Lindsey Dietz played four years for Stromme on the UMD women’s basketball team from 2002-06, earning All-American honors three times. She then served as a student assistant coach for two more seasons through 2008 while earning a Master’s degree in mathematics.
Dietz later picked up a Ph.D in statistics and is now an economist with the Federal Reserve Bank in Minneapolis. She was part of UMD’s panel back in May that celebrated the 50th anniversary of Title IX, along with other notable UMD female athletes. She shared a story from a recent trip she made to Washington D.C.
“I had half a day to go do some sightseeing. I wanted to go to the archives to see the (U.S.) Constitution,” Dietz said. “I went in and they had Title IX on display, and I was like, ‘Oh, I’m more interested in this, actually, than seeing the Constitution,’ because I think this had a bigger impact overall on where I’ve come from and where I’ve been.”
It was a sentiment that was echoed by each of the panelists, including Stromme, who was in seventh grade when Title IX was signed into law in 1972 by Nixon.
While no one thinks twice these days about parents shuttling their daughters from one sporting event to the next — Dietz described herself as a six-sport athlete whose parents eventually made her whittle it down to three — Stromme said, “that’s not the way that it was for me.”
“I was 6 feet tall in seventh grade and all I wanted to do was being like everyone else. I couldn’t be,” said Stromme. “When it was announced that we were going to have the first ever girls basketball team at Woodland Junior High School, I was beyond excited. I can honestly tell you from that moment forward, it changed my life about who I was and what I could do.”
Stromme said Title IX made women, who were once ridiculed for playing sports, proud to be athletes. And having grown up in the age of Title IX, she said she feels, “a profound sense of responsibility,” to educate people on the way things were and how it impacted people.
She said the expectations of student-athletes — especially women — are exactly where they should be as the law begins its 50th year in the United States. And she’s happy to hear from players when expectations are not being met.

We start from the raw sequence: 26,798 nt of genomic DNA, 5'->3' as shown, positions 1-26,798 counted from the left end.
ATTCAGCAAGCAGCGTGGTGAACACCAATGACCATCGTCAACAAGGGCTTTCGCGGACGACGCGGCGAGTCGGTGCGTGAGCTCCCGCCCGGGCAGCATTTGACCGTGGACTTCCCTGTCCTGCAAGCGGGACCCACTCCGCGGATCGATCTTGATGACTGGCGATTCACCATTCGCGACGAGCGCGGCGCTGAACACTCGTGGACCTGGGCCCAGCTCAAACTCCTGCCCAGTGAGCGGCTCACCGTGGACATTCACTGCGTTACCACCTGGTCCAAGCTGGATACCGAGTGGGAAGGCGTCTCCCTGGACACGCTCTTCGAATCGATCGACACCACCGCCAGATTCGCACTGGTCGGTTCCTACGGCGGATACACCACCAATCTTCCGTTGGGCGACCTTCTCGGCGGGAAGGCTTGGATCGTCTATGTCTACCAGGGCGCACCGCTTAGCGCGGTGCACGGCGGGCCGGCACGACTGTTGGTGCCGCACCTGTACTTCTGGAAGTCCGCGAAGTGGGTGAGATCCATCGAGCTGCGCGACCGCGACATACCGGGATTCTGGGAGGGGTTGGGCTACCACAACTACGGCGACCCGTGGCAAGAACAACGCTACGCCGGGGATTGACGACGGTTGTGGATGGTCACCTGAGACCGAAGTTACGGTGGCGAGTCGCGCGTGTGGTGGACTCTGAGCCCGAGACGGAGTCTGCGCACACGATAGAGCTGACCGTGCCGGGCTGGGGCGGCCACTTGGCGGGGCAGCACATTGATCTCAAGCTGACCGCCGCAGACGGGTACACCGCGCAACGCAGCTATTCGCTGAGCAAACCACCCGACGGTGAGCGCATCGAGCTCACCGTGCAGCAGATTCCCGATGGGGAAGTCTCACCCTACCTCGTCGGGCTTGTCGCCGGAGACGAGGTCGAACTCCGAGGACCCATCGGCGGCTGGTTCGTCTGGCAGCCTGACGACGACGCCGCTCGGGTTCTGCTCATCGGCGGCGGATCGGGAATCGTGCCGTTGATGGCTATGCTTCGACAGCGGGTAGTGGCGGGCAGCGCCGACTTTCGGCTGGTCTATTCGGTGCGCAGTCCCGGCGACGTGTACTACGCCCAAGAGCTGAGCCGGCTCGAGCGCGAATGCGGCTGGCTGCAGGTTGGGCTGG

“Keep Title IX in your hearts. Just because it’s here, doesn’t mean it’s going to stay here forever,” Stromme said. “We have to keep doing our work to help people understand what it was, how we got here, why we should be here and what we need to do to ensure that equality in education for gender is going to remain. It’s an important thing.
“It doesn’t happen in a day. It happened in 50 years, but, boy, it’s pretty cool that it did.”
What is Title IX?
It's part of the Higher Education Amendments of 1972, a federal law that prohibits gender discrimination by educational institutions that receive federal financial assistance. The exact text reads:
No person in the United States shall, on the basis of sex, be excluded from participation in, be denied the benefits of, or be subjected to discrimination under any education program or activity receiving Federal financial assistance.
Who does Title IX apply to?
All public and private educational institutions — from elementary schools to universities — that receive federal funds. That includes any college whose students receive financial aid from the federal government.
Does Title IX only apply to athletics?
No. The law applies to all aspects of education, including course offerings, financial assistance, housing, other activities, etc.
How do schools stay in compliance with Title IX?
Women and men must be given equal opportunities to participate in sports. The proportion of male-to-female student-athletes should mirror that of the school's student body. Scholarships should also be proportional. Treatment of male and female athletes (in terms of equipment, scheduling, coaching, facilities, recruiting, etc.) should be equal. Title IX does not require schools to offer identical sports.
To learn more, check out the NCAA's Title IX FAQ.